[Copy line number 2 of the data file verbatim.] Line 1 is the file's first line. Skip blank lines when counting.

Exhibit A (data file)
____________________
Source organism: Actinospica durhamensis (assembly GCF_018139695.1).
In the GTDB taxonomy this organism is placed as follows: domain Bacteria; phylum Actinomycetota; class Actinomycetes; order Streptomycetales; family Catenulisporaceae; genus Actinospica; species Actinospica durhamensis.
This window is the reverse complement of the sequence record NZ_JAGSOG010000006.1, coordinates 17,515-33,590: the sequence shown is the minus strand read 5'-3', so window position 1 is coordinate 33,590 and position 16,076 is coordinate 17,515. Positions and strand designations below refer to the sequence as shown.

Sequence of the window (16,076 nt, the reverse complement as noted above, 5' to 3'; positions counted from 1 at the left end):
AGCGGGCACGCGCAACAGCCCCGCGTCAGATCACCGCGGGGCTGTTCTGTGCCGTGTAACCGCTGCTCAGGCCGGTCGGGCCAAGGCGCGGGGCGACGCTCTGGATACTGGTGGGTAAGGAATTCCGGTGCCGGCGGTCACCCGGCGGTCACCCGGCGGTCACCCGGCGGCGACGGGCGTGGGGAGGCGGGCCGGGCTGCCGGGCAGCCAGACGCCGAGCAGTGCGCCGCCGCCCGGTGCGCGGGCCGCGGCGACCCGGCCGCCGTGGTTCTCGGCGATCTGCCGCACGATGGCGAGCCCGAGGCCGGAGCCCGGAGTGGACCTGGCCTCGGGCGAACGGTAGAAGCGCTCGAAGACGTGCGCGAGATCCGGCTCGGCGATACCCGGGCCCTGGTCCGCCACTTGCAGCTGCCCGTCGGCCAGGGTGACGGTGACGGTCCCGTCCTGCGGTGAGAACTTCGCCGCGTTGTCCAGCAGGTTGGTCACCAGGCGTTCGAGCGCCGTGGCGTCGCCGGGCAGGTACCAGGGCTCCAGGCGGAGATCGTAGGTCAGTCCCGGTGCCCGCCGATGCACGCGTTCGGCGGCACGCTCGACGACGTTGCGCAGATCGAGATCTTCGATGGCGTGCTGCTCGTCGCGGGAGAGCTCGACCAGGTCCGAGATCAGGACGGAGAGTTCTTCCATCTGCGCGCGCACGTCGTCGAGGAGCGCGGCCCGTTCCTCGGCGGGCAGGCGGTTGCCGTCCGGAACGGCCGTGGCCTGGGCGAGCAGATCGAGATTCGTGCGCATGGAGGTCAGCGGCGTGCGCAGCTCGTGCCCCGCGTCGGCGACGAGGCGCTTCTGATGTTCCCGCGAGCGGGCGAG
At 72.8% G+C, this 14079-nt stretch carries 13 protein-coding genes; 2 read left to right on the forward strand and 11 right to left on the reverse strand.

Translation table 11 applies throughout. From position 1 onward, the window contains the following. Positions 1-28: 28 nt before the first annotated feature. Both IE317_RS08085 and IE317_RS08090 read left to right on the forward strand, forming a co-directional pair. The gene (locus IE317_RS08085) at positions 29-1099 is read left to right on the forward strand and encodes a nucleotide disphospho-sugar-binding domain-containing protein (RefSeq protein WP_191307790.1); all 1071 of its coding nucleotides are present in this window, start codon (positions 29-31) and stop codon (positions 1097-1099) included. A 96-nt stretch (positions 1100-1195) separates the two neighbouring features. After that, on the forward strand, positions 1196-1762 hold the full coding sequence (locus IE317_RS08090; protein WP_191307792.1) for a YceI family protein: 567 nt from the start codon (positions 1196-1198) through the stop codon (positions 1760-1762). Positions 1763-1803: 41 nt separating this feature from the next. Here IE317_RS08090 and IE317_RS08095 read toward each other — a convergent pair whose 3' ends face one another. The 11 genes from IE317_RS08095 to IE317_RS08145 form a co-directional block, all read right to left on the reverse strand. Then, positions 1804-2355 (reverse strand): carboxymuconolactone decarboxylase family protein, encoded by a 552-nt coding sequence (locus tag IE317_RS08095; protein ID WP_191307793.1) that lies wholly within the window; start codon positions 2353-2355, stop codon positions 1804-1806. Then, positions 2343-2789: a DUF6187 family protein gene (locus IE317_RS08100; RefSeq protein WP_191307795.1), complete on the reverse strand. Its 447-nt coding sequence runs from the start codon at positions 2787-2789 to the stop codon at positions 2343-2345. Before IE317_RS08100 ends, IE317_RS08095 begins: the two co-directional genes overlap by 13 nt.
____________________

In the GTDB taxonomy this organism is placed as follows: domain Bacteria; phylum Actinomycetota; class Actinomycetes; order Streptomycetales; family Catenulisporaceae; genus Actinospica; species Actinospica durhamensis.